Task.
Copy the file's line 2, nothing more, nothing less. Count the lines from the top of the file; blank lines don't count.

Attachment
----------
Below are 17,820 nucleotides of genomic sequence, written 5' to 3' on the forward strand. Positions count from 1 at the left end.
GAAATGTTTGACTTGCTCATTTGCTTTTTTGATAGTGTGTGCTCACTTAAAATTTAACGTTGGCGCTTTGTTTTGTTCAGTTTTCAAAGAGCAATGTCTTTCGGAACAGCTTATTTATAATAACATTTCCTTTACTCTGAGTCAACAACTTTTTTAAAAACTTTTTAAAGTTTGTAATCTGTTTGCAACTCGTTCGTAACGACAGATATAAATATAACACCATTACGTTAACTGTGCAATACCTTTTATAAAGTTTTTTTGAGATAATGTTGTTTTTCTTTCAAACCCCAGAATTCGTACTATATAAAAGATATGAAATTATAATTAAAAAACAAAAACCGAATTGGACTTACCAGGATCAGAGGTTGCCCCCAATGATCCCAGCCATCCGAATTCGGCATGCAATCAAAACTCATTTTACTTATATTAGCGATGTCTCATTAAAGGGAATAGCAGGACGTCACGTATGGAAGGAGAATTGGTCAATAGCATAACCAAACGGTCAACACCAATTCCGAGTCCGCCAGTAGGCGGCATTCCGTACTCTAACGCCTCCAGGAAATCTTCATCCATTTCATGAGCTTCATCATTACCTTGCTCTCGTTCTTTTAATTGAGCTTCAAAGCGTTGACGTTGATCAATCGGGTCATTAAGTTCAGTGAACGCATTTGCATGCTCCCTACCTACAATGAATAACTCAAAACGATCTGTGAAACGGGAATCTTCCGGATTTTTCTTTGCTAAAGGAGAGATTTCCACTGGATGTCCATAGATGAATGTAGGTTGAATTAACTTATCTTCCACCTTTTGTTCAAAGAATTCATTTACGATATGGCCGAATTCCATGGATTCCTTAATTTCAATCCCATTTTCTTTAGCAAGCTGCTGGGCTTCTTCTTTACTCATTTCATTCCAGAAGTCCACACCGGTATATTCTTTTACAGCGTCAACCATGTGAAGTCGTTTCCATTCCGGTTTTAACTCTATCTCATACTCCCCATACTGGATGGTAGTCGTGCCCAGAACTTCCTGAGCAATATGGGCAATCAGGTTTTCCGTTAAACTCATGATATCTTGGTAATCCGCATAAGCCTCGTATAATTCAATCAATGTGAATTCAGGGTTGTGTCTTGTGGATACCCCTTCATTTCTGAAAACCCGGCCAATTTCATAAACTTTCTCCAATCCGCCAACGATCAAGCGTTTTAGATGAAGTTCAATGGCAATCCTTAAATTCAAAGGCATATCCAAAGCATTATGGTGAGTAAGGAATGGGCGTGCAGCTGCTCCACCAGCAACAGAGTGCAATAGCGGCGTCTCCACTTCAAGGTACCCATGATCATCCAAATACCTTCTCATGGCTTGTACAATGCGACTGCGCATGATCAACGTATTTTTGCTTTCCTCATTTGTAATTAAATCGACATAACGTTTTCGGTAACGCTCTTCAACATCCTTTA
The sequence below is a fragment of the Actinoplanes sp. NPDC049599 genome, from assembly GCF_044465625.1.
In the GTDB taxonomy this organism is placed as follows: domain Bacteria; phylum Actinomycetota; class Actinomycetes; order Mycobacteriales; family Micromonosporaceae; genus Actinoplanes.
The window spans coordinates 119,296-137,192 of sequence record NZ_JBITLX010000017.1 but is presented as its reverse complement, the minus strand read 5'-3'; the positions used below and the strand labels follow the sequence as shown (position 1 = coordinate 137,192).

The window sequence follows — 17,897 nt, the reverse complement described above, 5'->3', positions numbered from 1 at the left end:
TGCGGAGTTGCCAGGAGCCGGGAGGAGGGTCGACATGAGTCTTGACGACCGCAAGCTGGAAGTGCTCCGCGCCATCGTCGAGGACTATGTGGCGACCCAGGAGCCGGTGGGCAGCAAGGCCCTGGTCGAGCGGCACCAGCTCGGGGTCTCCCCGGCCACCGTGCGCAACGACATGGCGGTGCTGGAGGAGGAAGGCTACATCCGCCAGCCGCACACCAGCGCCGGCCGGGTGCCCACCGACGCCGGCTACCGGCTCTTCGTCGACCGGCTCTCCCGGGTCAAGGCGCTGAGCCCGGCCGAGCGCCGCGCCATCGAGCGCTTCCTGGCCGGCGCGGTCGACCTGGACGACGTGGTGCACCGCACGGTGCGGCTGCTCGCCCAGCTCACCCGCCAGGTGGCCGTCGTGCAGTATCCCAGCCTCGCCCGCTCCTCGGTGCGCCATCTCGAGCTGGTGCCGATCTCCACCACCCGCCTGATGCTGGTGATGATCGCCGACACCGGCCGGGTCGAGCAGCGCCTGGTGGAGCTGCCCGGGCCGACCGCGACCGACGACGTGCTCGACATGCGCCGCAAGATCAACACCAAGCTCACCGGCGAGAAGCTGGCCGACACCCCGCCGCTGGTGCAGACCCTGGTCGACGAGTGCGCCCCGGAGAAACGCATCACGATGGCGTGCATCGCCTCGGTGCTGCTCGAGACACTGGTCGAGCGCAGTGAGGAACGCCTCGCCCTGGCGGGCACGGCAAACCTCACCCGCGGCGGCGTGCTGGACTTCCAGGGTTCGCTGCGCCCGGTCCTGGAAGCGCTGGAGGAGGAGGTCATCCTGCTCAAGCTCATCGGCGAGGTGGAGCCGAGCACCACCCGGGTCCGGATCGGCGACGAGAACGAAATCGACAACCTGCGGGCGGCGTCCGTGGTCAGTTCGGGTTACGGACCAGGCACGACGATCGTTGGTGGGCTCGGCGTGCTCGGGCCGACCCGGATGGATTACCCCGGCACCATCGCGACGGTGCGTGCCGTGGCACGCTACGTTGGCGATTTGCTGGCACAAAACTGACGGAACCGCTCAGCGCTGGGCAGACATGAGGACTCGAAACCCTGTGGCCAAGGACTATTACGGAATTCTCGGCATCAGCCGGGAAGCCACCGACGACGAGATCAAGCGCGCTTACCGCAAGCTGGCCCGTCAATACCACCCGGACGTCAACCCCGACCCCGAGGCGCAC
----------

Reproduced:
GAAATGTTTGACTTGCTCATTTGCTTTTTTGATAGTGTGTGCTCACTTAAAATTTAACGTTGGCGCTTTGTTTTGTTCAGTTTTCAAAGAGCAATGTCTTTCGGAACAGCTTATTTATAATAACATTTCCTTTACTCTGAGTCAACAACTTTTTTAAAAACTTTTTAAAGTTTGTAATCTGTTTGCAACTCGTTCGTAACGACAGATATAAATATAACACCATTACGTTAACTGTGCAATACCTTTTATAAAGTTTTTTTGAGATAATGTTGTTTTTCTTTCAAACCCCAGAATTCGTACTATATAAAAGATATGAAATTATAATTAAAAAACAAAAACCGAATTGGACTTACCAGGATCAGAGGTTGCCCCCAATGATCCCAGCCATCCGAATTCGGCATGCAATCAAAACTCATTTTACTTATATTAGCGATGTCTCATTAAAGGGAATAGCAGGACGTCACGTATGGAAGGAGAATTGGTCAATAGCATAACCAAACGGTCAACACCAATTCCGAGTCCGCCAGTAGGCGGCATTCCGTACTCTAACGCCTCCAGGAAATCTTCATCCATTTCATGAGCTTCATCATTACCTTGCTCTCGTTCTTTTAATTGAGCTTCAAAGCGTTGACGTTGATCAATCGGGTCATTAAGTTCAGTGAACGCATTTGCATGCTCCCTACCTACAATGAATAACTCAAAACGATCTGTGAAACGGGAATCTTCCGGATTTTTCTTTGCTAAAGGAGAGATTTCCACTGGATGTCCATAGATGAATGTAGGTTGAATTAACTTATCTTCCACCTTTTGTTCAAAGAATTCATTTACGATATGGCCGAATTCCATGGATTCCTTAATTTCAATCCCATTTTCTTTAGCAAGCTGCTGGGCTTCTTCTTTACTCATTTCATTCCAGAAGTCCACACCGGTATATTCTTTTACAGCGTCAACCATGTGAAGTCGTTTCCATTCCGGTTTTAACTCTATCTCATACTCCCCATACTGGATGGTAGTCGTGCCCAGAACTTCCTGAGCAATATGGGCAATCAGGTTTTCCGTTAAACTCATGATATCTTGGTAATCCGCATAAGCCTCGTATAATTCAATCAATGTGAATTCAGGGTTGTGTCTTGTGGATACCCCTTCATTTCTGAAAACCCGGCCAATTTCATAAACTTTCTCCAATCCGCCAACGATCAAGCGTTTTAGATGAAGTTCAATGGCAATCCTTAAATTCAAAGGCATATCCAAAGCATTATGGTGAGTAAGGAATGGGCGTGCAGCTGCTCCACCAGCAACAGAGTGCAATAGCGGCGTCTCCACTTCAAGGTACCCATGATCATCCAAATACCTTCTCATGGCTTGTACAATGCGACTGCGCATGATCAACGTATTTTTGCTTTCCTCATTTGTAATTAAATCGACATAACGTTTTCGGTAACGCTCTTCAACATCCTTTA